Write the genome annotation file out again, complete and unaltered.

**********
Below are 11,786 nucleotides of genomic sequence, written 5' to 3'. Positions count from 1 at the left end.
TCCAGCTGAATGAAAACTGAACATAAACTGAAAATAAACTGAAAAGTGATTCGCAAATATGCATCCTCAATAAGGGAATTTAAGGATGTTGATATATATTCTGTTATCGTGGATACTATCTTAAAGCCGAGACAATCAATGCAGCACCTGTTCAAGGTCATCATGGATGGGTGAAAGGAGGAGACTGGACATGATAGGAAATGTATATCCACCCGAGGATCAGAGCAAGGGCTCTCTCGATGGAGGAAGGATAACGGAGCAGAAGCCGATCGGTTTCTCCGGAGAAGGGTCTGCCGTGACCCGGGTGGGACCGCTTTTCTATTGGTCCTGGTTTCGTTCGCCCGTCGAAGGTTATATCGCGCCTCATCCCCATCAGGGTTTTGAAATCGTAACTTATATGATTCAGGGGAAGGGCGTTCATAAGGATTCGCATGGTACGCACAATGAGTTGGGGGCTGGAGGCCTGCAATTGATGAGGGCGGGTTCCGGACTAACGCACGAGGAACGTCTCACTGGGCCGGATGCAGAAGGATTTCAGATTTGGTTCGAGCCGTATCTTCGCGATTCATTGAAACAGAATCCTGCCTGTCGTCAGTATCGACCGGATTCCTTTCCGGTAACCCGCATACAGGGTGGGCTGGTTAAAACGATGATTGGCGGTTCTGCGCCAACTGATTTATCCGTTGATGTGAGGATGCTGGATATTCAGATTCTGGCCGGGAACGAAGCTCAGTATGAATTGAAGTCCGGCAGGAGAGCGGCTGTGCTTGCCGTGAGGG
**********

Below are 11,786 nucleotides of genomic sequence, written 5' to 3'. Positions count from 1 at the left end.
TCCAGCTGAATGAAAACTGAACATAAACTGAAAATAAACTGAAAAGTGATTCGCAAATATGCATCCTCAATAAGGGAATTTAAGGATGTTGATATATATTCTGTTATCGTGGATACTATCTTAAAGCCGAGACAATCAATGCAGCACCTGTTCAAGGTCATCATGGATGGGTGAAAGGAGGAGACTGGACATGATAGGAAATGTATATCCACCCGAGGATCAGAGCAAGGGCTCTCTCGATGGAGGAAGGATAACGGAGCAGAAGCCGATCGGTTTCTCCGGAGAAGGGTCTGCCGTGACCCGGGTGGGACCGCTTTTCTATTGGTCCTGGTTTCGTTCGCCCGTCGAAGGTTATATCGCGCCTCATCCCCATCAGGGTTTTGAAATCGTAACTTATATGATTCAGGGGAAGGGCGTTCATAAGGATTCGCATGGTACGCACAATGAGTTGGGGGCTGGAGGCCTGCAATTGATGAGGGCGGGTTCCGGACTAACGCACGAGGAACGTCTCACTGGGCCGGATGCAGAAGGATTTCAGATTTGGTTCGAGCCGTATCTTCGCGATTCATTGAAACAGAATCCTGCCTGTCGTCAGTATCGACCGGATTCCTTTCCGGTAACCCGCATACAGGGTGGGCTGGTTAAAACGATGATTGGCGGTTCTGCGCCAACTGATTTATCCGTTGATGTGAGGATGCTGGATATTCAGATTCTGGCCGGGAACGAAGCTCAGTATGAATTGAAGTCCGGCAGGAGAGCGGCTGTGCTTGCCGTGAGGG